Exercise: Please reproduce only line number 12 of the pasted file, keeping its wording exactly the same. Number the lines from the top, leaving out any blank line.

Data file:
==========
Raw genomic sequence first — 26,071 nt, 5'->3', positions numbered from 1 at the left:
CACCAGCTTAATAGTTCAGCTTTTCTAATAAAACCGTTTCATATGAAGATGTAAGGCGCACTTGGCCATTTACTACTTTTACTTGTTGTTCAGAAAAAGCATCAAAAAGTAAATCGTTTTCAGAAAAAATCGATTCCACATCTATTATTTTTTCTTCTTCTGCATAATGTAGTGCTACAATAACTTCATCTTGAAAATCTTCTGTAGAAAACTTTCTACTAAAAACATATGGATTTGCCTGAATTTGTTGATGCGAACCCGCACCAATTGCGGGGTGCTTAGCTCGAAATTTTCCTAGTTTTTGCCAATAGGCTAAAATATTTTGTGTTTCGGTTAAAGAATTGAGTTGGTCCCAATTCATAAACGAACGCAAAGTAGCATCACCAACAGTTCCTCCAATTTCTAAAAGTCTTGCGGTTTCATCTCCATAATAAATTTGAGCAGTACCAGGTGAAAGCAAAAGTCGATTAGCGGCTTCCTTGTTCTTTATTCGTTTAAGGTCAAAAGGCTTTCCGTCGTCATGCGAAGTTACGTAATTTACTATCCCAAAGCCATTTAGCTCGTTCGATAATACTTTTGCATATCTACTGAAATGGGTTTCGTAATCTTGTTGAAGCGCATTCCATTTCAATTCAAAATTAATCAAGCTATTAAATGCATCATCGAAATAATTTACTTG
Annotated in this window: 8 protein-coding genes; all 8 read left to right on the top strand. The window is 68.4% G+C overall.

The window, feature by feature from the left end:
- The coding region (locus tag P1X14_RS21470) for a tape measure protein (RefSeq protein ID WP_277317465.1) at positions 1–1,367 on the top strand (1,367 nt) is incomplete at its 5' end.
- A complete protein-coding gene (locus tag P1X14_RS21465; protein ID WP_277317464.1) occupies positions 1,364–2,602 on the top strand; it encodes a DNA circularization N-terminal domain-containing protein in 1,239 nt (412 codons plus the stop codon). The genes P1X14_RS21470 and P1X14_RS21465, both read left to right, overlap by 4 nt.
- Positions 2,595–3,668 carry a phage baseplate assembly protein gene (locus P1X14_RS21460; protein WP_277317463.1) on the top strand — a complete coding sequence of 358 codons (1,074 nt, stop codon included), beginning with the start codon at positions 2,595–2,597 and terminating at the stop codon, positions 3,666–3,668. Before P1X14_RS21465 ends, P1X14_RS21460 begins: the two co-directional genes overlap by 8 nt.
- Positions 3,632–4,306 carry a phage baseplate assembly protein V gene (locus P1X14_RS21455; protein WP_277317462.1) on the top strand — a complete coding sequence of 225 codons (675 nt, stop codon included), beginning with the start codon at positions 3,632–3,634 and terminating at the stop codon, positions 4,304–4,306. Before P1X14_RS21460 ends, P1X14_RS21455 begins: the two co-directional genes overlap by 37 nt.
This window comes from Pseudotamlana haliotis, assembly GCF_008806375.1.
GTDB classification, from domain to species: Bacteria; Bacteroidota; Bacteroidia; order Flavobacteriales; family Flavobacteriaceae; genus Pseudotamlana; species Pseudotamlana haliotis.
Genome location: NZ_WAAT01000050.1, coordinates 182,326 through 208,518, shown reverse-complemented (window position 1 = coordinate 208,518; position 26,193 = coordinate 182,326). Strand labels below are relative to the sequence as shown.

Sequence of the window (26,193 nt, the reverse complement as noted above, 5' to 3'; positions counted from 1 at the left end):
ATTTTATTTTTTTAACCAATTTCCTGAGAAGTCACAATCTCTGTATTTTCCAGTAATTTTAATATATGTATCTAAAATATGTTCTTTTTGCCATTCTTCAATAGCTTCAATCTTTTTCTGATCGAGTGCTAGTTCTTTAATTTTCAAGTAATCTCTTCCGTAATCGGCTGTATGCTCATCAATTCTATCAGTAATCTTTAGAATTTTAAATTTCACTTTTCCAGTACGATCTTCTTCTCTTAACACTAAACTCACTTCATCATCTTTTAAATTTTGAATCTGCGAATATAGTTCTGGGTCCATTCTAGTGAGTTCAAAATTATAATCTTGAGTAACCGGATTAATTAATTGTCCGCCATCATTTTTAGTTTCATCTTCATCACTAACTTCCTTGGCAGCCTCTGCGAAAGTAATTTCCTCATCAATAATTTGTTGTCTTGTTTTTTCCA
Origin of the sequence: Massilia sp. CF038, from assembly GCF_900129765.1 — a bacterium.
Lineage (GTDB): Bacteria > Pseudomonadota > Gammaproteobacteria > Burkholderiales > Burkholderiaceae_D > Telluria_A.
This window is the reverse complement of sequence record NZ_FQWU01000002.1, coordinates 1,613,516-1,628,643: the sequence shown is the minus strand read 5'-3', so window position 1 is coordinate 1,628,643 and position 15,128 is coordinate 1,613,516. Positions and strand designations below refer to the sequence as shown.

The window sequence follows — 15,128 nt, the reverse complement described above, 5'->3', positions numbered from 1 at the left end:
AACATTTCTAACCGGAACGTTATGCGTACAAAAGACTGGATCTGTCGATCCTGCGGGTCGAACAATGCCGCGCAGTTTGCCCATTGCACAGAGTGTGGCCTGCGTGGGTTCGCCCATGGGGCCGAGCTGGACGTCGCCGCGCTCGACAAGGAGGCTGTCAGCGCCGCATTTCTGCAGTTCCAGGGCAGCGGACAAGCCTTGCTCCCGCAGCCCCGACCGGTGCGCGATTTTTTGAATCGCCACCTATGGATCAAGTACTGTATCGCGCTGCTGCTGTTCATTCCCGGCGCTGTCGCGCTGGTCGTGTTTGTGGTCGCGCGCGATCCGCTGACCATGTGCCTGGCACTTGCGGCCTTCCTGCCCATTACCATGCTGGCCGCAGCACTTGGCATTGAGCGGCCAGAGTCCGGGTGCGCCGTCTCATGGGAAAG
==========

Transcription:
Sequence of the window (26,193 nt, the reverse complement as noted above, 5' to 3'; positions counted from 1 at the left end):